After picking up the new Ford Focus last week I wanted to install a dash cam so in the event of us being unlucky enough to be involved in an accident there will be video footage of the moments before and after the event.
After watching a lot of reviews on YouTube of different dash cams and reading a lot of tech blog reviews I found the Nextbase iN-Car Cam 512G from https://www.nextbase.co.uk/dashcams/in-car-cam-512g/ which is a fairly compact model with a built in lens polarising filter to reduce reflected glare from inside the car and also had some of the better quality video footage compared to other models in the same price range.
I had looked at a dual camera system which was almost double the price and a lot smaller but the video quality was not as good as the cheaper Nextbase 512G model which has a much larger lens.
I purchased the camera from our local Halfords (http://www.halfords.com/) in Poole and they had a special offer where you got an 8Gb card and soft case included for free but after getting to the shop they said that I had to reserve it online to get the extras so I placed the order on my phone in the shop and picked it up straight away!
After getting home with the camera I found that the supplied suction mount and bracket was very long (see photo from the Nextbase website below) and when fitted in the car the lens was over 20cm (8”) from the windscreen. The windscreen on the Ford Focus is very shallow and so we had to find a way to make a much more compact mount to get the dash cam as close to the screens glass as possible.
Photo showing supplied suction mount from Nextbase
We removed the top mount from the dash cam which was made from two plastic mouldings and was screwed on the sides with four small screws, after removing the first part of the bracket we found the GPS antenna which was soldered on a short coax cable into the lower part of the bracket. We unsoldered the GPS antenna and then removed the lower part of the factory bracket mount with was held down with another four small screws.
We found a spare bracket and glass mount for one of my GoPro cameras and after trimming the connecting mount which came with the GoPro we could fit this to the top of the Nextbase 512G with the addition of a small aluminium adapter plate which we cut from some 1mm aluminium sheet. The photos below show the new adapter plate fitted to the dash cam using 3 of the 4 screw holes and the GoPro mount fitted using a self tapping screw from the bottom.
We fitted the mount offset from the centre to allow us to fit the dash cam into the car and have it as close as possible to the top of the windscreen and be hidden beside the main sensor block on the car.
The GPS antenna was soldered back onto its coax lead and then fitted to the adapter plate using double sided sticky pads in front of the new mounting bracket.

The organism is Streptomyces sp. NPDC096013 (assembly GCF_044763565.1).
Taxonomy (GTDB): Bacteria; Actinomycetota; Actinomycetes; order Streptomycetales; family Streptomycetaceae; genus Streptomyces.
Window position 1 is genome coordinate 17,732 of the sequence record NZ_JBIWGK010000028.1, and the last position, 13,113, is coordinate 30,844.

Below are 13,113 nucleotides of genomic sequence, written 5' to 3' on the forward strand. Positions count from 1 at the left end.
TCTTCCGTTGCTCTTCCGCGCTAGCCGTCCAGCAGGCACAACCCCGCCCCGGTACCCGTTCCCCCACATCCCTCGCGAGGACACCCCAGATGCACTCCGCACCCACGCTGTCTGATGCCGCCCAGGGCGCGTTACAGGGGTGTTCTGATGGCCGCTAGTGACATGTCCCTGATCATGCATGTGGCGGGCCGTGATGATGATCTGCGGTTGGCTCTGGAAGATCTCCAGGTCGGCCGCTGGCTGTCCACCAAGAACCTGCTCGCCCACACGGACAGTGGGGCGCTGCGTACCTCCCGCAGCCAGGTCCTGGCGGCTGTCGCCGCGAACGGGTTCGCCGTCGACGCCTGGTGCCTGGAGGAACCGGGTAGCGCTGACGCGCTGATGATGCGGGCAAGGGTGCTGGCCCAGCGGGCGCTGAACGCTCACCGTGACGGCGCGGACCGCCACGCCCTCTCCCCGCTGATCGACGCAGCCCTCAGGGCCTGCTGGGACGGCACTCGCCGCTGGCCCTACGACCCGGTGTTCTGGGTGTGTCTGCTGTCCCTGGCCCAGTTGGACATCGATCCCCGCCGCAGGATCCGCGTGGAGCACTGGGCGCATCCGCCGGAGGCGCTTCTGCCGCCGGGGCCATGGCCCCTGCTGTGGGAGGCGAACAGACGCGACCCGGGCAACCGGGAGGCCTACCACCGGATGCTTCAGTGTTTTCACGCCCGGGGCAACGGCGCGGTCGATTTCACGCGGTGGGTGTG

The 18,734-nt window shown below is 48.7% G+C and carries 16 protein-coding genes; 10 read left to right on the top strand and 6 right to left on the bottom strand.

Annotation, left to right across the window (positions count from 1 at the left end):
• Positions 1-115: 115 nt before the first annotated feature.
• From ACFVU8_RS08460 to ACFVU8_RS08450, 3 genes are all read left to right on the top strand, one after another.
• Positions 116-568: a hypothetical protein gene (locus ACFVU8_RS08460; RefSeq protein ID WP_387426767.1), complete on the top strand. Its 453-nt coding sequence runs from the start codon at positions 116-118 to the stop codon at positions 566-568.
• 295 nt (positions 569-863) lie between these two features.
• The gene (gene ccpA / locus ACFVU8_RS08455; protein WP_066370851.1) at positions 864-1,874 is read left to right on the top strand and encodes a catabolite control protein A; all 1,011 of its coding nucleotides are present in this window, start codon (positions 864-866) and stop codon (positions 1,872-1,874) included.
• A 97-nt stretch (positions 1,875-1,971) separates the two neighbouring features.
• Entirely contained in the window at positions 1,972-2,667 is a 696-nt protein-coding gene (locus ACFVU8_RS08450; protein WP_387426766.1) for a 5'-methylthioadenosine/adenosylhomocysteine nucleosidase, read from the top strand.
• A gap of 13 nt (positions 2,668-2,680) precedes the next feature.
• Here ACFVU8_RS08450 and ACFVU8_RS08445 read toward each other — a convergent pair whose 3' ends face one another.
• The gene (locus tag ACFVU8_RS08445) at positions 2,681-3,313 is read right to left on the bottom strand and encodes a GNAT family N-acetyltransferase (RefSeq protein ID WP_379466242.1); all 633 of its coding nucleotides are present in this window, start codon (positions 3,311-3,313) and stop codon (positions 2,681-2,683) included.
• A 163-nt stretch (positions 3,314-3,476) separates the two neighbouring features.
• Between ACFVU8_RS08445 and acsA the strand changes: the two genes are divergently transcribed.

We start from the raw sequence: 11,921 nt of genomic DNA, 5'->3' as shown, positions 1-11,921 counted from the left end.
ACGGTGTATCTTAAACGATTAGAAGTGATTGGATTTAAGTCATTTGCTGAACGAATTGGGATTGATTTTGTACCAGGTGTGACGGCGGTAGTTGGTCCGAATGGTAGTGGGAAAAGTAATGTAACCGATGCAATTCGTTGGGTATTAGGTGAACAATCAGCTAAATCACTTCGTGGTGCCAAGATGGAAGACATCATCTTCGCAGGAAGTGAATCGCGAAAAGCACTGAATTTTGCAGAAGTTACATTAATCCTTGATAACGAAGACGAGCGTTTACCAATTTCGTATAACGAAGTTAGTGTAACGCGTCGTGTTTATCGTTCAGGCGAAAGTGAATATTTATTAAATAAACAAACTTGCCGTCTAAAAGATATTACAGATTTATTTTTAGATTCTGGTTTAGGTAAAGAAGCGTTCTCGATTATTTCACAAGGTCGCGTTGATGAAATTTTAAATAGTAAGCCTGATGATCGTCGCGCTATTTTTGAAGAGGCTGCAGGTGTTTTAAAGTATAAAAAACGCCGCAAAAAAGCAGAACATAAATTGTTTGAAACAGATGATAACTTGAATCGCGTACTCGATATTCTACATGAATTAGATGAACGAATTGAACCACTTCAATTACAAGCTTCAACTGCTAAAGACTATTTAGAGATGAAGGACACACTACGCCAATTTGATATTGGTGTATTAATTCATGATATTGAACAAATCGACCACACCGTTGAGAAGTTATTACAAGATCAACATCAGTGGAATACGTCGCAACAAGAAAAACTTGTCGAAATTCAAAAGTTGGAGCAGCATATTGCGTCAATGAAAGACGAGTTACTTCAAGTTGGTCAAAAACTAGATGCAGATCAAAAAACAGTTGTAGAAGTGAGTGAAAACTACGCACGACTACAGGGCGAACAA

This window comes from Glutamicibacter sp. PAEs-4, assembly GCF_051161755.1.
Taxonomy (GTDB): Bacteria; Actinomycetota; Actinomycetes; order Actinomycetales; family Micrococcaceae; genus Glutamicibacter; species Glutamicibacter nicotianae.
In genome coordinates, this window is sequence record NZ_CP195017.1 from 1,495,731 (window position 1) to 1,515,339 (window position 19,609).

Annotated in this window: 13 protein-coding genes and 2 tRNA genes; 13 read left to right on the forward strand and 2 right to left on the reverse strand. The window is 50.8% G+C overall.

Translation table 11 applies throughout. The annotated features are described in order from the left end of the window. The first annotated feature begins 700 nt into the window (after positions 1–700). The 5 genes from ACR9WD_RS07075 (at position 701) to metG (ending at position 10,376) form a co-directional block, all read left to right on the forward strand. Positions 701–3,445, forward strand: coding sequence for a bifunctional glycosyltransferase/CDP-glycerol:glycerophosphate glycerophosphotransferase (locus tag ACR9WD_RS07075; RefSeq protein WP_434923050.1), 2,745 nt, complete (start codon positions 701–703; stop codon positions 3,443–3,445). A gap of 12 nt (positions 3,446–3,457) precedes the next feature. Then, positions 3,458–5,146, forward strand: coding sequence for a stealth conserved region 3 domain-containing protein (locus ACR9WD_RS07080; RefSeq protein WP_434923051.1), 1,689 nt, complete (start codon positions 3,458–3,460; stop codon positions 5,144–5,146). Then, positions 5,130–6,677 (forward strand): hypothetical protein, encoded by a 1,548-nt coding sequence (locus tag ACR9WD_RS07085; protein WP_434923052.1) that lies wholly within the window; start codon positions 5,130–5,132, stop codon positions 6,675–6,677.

The GoPro quick release plate allows us to easily remove the dash cam if needed from the windscreen once the self-adhesive mount had been installed.
The original power lead was fitted with a cigarette lighter plug adapter and as we wanted to install the dash cam permanently and turn on with the car ignition, we needed to modify this to have the DC-DC converter connected to an ignition controlled supply from the internal fuse box.
We removed the plastic cigarette lighter plug adapter case and found a simple switching supply which had a spring fitted to one end and the 5V DC output soldered on the other end of the board.
To obtain an ignition controlled 12V supply we checked the car manual for the internal under dash fuse box and found that fuse number F87 which controls the heated steering wheel which we dont have and was easily accessible and only powered on with the engine.
I used a car fuse piggy back adapter to go in place of the F87 fuse and installed the old fuse into the adapter and used a 5A fuse for the dash cam supply.
The power adapter was then soldered onto new cables which connected to a ground point under the dashboard and then to the new fuse adapter. The 5V USB lead to run to the dash cam was installed behind the roof lining from the dash cam and then down the side of the door trims and then through a hole in the side of the dashboard to route it to the fuse box.
The power adapter board
Once the installation was complete we had to adjust the lens polarising filter to minimise the reflections from inside the car and then it was ready to use.
The lens on the dash cam has a 140 degree wide angle view and even with the camera being mounted very close to the windscreen there is still a small amount of the cars interior being shown on the edges of the image but it is not enough to cause any problems with the recordings.
Once the mount was completed and we had tested the camera in the car we removed it again and painted the new bracket and mounts with matt black paint so they wouldn’t show from outside the car. We also covered over the bright white logos and stickers on the camera to reduce its visibility
The video below shows four sample clips recorded in the car on an overcast afternoon, sunny day, overcast with rain and dusk with rain in town.
02 September 2018 at 8:38 pm
Good write up, did the adhesive pad adhere well to that section of the top windshield having the metallised perforated area?
02 September 2018 at 8:45 pm
I didnt have any issues with the sticky pad on the windscreen texture. It hasnt moved yet on the screen!
15 January 2019 at 3:27 pm
I am about to buy the 3rd one of these. Great camera but for get adding a rear view for parking, the screen is to small. Works well as a speed check reminder.
Leave a reply
Your email address will not be published. Required fields are marked *